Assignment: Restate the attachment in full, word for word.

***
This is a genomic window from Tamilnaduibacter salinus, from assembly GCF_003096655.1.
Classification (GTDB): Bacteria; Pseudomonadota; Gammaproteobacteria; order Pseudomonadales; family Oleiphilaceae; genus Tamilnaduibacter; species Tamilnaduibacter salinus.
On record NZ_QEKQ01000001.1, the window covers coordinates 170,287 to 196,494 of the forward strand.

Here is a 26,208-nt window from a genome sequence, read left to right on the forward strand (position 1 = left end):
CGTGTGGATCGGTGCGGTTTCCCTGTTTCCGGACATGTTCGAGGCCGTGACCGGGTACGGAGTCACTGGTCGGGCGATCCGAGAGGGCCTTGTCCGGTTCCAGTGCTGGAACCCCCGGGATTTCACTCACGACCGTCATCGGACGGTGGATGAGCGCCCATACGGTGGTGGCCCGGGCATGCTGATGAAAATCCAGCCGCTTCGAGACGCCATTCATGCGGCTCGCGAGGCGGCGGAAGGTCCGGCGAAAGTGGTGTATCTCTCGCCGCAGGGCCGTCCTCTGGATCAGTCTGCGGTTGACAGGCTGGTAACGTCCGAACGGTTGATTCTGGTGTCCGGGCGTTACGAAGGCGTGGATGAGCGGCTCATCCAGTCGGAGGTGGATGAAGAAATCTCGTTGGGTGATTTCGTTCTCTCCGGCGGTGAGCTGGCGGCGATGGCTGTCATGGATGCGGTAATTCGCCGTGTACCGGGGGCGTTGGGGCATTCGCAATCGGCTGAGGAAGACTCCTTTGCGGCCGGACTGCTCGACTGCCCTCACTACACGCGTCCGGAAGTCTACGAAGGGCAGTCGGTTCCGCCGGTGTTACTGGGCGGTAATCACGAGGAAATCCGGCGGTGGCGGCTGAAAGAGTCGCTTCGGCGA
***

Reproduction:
This is a genomic window from Tamilnaduibacter salinus, from assembly GCF_003096655.1.
Classification (GTDB): Bacteria; Pseudomonadota; Gammaproteobacteria; order Pseudomonadales; family Oleiphilaceae; genus Tamilnaduibacter; species Tamilnaduibacter salinus.
On record NZ_QEKQ01000001.1, the window covers coordinates 170,287 to 196,494 of the forward strand.

Here is a 26,208-nt window from a genome sequence, read left to right on the forward strand (position 1 = left end):
CGTGTGGATCGGTGCGGTTTCCCTGTTTCCGGACATGTTCGAGGCCGTGACCGGGTACGGAGTCACTGGTCGGGCGATCCGAGAGGGCCTTGTCCGGTTCCAGTGCTGGAACCCCCGGGATTTCACTCACGACCGTCATCGGACGGTGGATGAGCGCCCATACGGTGGTGGCCCGGGCATGCTGATGAAAATCCAGCCGCTTCGAGACGCCATTCATGCGGCTCGCGAGGCGGCGGAAGGTCCGGCGAAAGTGGTGTATCTCTCGCCGCAGGGCCGTCCTCTGGATCAGTCTGCGGTTGACAGGCTGGTAACGTCCGAACGGTTGATTCTGGTGTCCGGGCGTTACGAAGGCGTGGATGAGCGGCTCATCCAGTCGGAGGTGGATGAAGAAATCTCGTTGGGTGATTTCGTTCTCTCCGGCGGTGAGCTGGCGGCGATGGCTGTCATGGATGCGGTAATTCGCCGTGTACCGGGGGCGTTGGGGCATTCGCAATCGGCTGAGGAAGACTCCTTTGCGGCCGGACTGCTCGACTGCCCTCACTACACGCGTCCGGAAGTCTACGAAGGGCAGTCGGTTCCGCCGGTGTTACTGGGCGGTAATCACGAGGAAATCCGGCGGTGGCGGCTGAAAGAGTCGCTTCGGCGA